Boeing Airplane Services (BAS) has begun studies of a 767-300SF (special freighter) modification programme as it prepares to launch the 767-200SF following the completion of engineering work.

Mike Stewart, BAS passenger to freighter conversion vice president, says "...we are looking at a -300SF, though we have not started engineering work on it. We are just looking at what's required, and what it would take from a structural point of view." The study will involve Aeronavali of Italy, a long- term partner on the 767, and a signed up "alliance partner" on the -200SF effort, which could be launched in the next few months.

BAS expects the 767-300SF conversion to exceed the $7.5 million list price of the 757-200SF and the $10 million-plus cost of the 767-200SF.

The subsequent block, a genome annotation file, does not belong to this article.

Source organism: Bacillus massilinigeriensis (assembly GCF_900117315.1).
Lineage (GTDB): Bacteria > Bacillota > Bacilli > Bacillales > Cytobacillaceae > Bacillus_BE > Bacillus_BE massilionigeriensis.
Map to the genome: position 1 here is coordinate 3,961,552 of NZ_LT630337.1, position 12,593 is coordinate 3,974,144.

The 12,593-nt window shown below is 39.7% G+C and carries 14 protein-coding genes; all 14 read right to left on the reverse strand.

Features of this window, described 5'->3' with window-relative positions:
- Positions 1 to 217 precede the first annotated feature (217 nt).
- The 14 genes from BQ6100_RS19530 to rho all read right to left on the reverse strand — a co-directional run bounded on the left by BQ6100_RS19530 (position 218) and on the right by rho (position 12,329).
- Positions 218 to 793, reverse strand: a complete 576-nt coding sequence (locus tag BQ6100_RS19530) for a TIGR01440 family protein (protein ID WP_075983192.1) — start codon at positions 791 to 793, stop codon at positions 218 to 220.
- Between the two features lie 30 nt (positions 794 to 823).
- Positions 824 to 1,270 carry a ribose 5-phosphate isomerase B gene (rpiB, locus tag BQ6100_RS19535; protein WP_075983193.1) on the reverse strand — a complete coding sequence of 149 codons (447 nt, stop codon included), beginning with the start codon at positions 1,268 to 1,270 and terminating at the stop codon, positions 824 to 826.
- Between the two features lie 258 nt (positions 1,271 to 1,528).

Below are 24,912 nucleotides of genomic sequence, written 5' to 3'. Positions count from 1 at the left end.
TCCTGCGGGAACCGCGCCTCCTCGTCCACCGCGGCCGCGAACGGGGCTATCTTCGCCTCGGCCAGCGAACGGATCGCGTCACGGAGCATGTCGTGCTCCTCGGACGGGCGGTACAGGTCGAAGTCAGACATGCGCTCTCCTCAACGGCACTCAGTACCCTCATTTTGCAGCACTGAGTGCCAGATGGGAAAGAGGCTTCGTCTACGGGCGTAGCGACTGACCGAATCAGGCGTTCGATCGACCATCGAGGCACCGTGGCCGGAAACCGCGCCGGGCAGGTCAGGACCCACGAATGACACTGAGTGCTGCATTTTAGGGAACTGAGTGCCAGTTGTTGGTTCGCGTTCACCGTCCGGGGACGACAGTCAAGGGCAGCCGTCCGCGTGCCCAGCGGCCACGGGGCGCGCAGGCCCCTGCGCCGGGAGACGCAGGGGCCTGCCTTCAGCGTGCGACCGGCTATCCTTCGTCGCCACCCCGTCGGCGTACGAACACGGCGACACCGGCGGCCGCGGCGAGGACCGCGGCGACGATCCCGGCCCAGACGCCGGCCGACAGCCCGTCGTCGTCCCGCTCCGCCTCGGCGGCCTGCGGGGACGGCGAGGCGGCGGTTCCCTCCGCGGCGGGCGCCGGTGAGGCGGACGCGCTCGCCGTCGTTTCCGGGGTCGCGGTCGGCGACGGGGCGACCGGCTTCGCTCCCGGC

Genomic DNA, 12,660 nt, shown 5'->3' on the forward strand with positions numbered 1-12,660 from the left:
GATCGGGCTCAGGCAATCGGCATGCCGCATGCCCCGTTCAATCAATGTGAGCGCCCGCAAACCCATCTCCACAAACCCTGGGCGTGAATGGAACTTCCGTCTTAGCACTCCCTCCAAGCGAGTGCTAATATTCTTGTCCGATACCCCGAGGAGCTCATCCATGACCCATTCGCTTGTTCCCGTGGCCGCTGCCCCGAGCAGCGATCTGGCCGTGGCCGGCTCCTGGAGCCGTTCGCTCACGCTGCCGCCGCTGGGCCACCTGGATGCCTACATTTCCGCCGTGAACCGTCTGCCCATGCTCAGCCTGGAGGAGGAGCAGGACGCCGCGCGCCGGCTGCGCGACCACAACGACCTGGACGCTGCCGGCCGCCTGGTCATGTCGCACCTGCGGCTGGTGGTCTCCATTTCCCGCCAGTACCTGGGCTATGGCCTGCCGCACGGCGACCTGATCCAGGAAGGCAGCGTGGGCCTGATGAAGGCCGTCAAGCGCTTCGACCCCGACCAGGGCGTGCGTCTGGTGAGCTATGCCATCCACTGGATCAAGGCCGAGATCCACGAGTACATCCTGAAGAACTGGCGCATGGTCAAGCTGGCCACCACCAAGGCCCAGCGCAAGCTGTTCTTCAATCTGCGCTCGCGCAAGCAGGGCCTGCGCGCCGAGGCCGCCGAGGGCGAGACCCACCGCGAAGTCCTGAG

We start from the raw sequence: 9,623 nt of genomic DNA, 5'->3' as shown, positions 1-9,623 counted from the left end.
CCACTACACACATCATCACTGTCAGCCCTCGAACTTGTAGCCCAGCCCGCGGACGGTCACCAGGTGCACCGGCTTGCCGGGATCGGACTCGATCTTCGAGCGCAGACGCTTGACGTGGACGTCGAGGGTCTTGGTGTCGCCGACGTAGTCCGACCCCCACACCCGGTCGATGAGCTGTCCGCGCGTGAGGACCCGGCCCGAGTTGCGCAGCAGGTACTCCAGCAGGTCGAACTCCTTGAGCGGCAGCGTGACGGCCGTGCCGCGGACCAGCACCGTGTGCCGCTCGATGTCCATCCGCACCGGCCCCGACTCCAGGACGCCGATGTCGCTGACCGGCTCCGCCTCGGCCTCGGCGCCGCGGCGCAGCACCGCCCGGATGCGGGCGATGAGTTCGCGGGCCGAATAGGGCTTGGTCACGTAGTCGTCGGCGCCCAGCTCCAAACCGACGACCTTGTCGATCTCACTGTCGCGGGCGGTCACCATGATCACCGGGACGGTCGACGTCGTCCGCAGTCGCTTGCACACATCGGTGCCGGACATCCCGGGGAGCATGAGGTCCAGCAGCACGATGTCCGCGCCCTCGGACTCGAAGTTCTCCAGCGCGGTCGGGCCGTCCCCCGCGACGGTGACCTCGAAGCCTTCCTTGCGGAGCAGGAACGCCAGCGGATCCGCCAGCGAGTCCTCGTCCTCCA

Boeing has produced 33 new build 767-300Fs which are in service with three carriers - UPS Airlines, LanChile and Asiana. "The intention would be to use the production 767-300F cargo door, which will help shorten the flow," says Stewart. He adds that the timing of the programme will be affected by fluctuations in the residual value of the newer aircraft.

The oldest 767-300s in service are approaching 14 years of age, and the first examples are likely to start to be released from passenger operators for cargo conversion within the next couple of years. The converted aircraft would fill the vacuum left by the large-scale buy-up of DC-10s by FedEx, and would also be a viable replacement for the Airbus A300 freighter with carriers such as DHL.

BAS adds that it is too early in the study to identify the potential payload of the -300SF, particularly as the 767-300 has a complex build history with at least three different wing configurations and weights. The plan is to get as close as possible to the 50.8t maximum payload capacity of the production -300F, it says.

Source: Flight International